Anything That Moves: Renegade Chefs, Fearless Eaters, and the Making of a New American Food Culture

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A new American cuisine is forming. Animals never before considered or long since forgotten are emerging as delicacies. Parts that used to be for scrap are centerpieces. Ash and hay are fashionable ingredients, and you pay handsomely to breathe flavored air. Going out to a nice dinner now often precipitates a confrontation with a fundamental question: Is that food?

Anything That Moves, a behind-the-scenes look at foodie culture, is simultaneously a humorous adventure and a ...

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Anything That Moves: Renegade Chefs, Fearless Eaters, and the Making of a New American Food Culture

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A new American cuisine is forming. Animals never before considered or long since forgotten are emerging as delicacies. Parts that used to be for scrap are centerpieces. Ash and hay are fashionable ingredients, and you pay handsomely to breathe flavored air. Going out to a nice dinner now often precipitates a confrontation with a fundamental question: Is that food?

Anything That Moves, a behind-the-scenes look at foodie culture, is simultaneously a humorous adventure and a serious attempt to understand the implications of the way we eat. This is a universe populated by insect-eaters and blood drinkers, avant-garde chefs who make food out of roadside leaves and wood, and others who serve endangered species, pets, and Schedule I drugs—a cast of characters, in other words, who flirt with danger, taboo, and disgust in pursuit of the sublime. Behind them is an intricate network of scavengers, dealers, and pitchmen responsible for introducing rare and exotic ingredients into the marketplace and, ultimately, bringing them to the family table. Highly entertaining and deeply revelatory, Anything That Moves explores the raucous, strange, fascinatingly complex world of contemporary American food culture, and the places where the extreme is bleeding into the mainstream.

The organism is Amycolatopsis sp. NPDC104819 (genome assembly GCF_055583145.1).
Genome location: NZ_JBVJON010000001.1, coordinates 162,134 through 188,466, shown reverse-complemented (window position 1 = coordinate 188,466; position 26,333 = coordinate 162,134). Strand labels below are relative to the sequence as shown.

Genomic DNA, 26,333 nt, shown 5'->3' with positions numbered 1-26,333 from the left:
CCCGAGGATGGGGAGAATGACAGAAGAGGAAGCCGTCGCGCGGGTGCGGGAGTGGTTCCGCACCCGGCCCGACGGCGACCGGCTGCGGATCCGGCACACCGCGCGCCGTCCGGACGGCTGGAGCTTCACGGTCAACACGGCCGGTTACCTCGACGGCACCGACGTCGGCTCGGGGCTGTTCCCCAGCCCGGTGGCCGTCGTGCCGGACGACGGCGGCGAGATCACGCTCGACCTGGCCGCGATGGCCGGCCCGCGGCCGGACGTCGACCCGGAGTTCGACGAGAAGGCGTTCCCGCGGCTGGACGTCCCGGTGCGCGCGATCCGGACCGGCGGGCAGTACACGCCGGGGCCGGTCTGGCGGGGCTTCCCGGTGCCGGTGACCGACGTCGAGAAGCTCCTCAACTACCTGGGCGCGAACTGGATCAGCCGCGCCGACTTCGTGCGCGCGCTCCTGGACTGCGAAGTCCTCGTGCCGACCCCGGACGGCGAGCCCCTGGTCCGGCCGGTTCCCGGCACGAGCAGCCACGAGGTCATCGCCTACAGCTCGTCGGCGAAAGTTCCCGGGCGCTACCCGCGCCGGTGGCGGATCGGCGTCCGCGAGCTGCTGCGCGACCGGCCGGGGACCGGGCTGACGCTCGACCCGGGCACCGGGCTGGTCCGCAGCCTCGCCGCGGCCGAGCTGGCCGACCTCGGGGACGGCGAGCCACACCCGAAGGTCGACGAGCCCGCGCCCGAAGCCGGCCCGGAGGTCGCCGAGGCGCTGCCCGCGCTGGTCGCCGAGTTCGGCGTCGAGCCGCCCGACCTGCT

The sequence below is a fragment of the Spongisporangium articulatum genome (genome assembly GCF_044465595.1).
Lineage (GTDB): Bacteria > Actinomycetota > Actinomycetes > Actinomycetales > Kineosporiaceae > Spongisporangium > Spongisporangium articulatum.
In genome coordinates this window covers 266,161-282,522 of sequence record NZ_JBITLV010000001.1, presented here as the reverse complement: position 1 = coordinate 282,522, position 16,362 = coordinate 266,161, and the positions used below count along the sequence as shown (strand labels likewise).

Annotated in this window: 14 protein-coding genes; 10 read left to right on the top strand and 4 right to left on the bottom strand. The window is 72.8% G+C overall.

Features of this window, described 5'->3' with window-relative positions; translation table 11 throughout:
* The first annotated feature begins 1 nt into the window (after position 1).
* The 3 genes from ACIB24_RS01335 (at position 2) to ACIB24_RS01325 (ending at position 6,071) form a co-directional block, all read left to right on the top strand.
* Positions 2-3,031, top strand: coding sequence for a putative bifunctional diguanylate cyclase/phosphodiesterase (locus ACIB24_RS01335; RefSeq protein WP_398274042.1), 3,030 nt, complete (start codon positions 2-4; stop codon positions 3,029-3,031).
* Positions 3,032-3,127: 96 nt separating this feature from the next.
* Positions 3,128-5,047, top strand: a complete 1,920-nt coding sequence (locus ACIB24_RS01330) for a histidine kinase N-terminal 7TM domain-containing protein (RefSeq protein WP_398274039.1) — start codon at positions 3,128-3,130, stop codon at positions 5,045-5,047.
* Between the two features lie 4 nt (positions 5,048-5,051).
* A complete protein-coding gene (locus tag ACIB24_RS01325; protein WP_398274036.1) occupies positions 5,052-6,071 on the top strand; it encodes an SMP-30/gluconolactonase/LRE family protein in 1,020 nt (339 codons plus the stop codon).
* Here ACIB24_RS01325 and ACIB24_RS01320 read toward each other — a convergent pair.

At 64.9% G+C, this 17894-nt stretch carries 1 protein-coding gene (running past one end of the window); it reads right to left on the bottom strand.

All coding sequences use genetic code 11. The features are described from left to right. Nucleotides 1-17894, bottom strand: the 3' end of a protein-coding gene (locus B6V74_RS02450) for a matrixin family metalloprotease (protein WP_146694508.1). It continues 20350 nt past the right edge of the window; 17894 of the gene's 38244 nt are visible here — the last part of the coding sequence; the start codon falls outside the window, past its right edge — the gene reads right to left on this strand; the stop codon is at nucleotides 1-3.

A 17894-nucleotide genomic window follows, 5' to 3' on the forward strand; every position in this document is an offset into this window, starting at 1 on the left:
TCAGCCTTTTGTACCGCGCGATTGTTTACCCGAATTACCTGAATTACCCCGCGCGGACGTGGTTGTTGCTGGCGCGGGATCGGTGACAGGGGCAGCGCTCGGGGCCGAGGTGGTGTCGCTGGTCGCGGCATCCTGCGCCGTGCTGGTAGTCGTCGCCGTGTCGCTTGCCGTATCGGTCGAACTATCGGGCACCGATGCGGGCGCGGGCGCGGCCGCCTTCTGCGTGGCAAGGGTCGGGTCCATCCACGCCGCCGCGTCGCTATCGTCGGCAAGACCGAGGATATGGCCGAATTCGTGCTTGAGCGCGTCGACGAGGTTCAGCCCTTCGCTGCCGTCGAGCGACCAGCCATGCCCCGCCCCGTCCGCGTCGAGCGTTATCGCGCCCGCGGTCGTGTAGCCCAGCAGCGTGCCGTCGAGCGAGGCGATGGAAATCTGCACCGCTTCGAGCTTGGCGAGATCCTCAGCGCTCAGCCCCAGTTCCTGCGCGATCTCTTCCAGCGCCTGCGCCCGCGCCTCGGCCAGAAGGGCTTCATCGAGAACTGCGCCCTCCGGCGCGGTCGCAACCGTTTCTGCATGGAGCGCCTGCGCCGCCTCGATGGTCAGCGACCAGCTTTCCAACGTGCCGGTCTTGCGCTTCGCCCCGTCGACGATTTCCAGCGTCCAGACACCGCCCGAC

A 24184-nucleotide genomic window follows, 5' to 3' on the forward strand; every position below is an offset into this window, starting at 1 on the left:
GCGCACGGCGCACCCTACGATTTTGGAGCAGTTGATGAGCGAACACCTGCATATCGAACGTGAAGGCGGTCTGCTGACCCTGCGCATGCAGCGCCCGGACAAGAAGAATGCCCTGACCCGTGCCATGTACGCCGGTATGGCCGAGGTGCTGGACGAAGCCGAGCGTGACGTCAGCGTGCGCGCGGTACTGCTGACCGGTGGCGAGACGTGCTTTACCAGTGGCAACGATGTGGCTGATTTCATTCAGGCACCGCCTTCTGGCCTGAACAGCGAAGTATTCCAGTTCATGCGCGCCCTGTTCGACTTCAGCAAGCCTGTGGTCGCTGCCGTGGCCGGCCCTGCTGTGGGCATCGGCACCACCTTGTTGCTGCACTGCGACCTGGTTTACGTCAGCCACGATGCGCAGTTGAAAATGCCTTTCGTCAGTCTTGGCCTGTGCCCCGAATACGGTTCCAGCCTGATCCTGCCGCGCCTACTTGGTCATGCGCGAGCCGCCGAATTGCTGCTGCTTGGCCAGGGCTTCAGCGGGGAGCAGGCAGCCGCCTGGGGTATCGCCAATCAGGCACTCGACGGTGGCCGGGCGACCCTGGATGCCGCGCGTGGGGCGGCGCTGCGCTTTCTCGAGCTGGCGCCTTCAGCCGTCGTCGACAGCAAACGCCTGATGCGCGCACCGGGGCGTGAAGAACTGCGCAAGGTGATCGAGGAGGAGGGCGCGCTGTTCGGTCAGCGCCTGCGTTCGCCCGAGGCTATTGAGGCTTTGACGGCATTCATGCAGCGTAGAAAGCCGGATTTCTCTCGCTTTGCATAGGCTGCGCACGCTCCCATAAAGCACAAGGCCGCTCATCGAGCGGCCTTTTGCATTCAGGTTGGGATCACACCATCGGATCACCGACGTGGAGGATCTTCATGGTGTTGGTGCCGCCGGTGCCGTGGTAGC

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Editorial Reviews

From Barnes & Noble

The much ballyhooed Foodie Revolution is taking its ever-hungry followers in very strange (and sometimes strangely wonderful) directions. That, at least, is the thesis of this quotable and ultimately revelatory book by New Yorker regular Dana Goodyear. To open our eyes to avant-garde eateries, Goodyear escorts us to deliciously described meals in outposts of molecular gastronomy and a soon-to-be-banned Foie Grais Festival. Along the way, we visit with an underground Los Angeles restaurateur obsessed with obscurity and chefs who concoct glutinous specialties that will make you rethink what we eat and what we think about food—which, attentive readers might conclude, is the central point of the book. Editor's recommendation.

From the Publisher
"Goodyear's exploration of this engrossing and morally complex topic provides a solid footing for hearty conversations." —-Kirkus Starred Review
The New York Times Book Review - Thomas McNamee
Dana Goodyear writes with wit, grace and a contagious sense of humor about some of the most disgusting food you may never see fit to put in your mouth.
The New York Times - Dwight Garner
Ms. Goodyear is…the possessor of a gentle, almost demure prose style. Today's best-known food writers tend to be noisy boys; her soothing sentences are a balm. Like the shy girl in the back of class whose occasional whispered utterances are masterpieces of marinated snark, she gets off a lot of vivid observations…Anything that Moves is an eyes-wide-open exploration of the foodie avant-garde…Ms. Goodyear is a good-natured tour guide, and she possesses a (mostly) strong stomach.
From the Publisher
"Goodyear's exploration of this engrossing and morally complex topic provides a solid footing for hearty conversations." —-Kirkus Starred Review
Kirkus Reviews